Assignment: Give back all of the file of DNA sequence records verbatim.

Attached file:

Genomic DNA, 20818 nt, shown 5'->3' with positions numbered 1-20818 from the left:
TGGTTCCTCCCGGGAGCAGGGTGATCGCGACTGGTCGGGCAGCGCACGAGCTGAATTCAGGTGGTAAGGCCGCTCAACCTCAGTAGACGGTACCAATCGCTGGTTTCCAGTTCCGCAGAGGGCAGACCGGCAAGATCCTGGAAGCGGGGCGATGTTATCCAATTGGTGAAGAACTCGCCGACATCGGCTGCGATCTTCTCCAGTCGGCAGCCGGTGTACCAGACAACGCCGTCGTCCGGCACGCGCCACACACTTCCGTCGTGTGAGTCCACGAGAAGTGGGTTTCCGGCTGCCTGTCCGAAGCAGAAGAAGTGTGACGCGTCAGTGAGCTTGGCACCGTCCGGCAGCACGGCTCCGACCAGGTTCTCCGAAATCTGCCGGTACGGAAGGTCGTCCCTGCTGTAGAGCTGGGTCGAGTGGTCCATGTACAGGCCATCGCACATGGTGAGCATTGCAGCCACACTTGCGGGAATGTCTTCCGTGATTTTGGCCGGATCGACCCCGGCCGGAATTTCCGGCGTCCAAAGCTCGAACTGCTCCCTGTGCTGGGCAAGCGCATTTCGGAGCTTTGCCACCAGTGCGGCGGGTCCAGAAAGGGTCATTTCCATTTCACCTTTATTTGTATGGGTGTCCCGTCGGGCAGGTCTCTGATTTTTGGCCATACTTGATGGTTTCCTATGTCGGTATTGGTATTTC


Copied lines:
Genomic DNA, 20818 nt, shown 5'->3' with positions numbered 1-20818 from the left:
TGGTTCCTCCCGGGAGCAGGGTGATCGCGACTGGTCGGGCAGCGCACGAGCTGAATTCAGGTGGTAAGGCCGCTCAACCTCAGTAGACGGTACCAATCGCTGGTTTCCAGTTCCGCAGAGGGCAGACCGGCAAGATCCTGGAAGCGGGGCGATGTTATCCAATTGGTGAAGAACTCGCCGACATCGGCTGCGATCTTCTCCAGTCGGCAGCCGGTGTACCAGACAACGCCGTCGTCCGGCACGCGCCACACACTTCCGTCGTGTGAGTCCACGAGAAGTGGGTTTCCGGCTGCCTGTCCGAAGCAGAAGAAGTGTGACGCGTCAGTGAGCTTGGCACCGTCCGGCAGCACGGCTCCGACCAGGTTCTCCGAAATCTGCCGGTACGGAAGGTCGTCCCTGCTGTAGAGCTGGGTCGAGTGGTCCATGTACAGGCCATCGCACATGGTGAGCATTGCAGCCACACTTGCGGGAATGTCTTCCGTGATTTTGGCCGGATCGACCCCGGCCGGAATTTCCGGCGTCCAAAGCTCGAACTGCTCCCTGTGCTGGGCAAGCGCATTTCGGAGCTTTGCCACCAGTGCGGCGGGTCCAGAAAGGGTCATTTCCATTTCACCTTTATTTGTATGGGTGTCCCGTCGGGCAGGTCTCTGATTTTTGGCCATACTTGATGGTTTCCTATGTCGGTATTGGTATTTC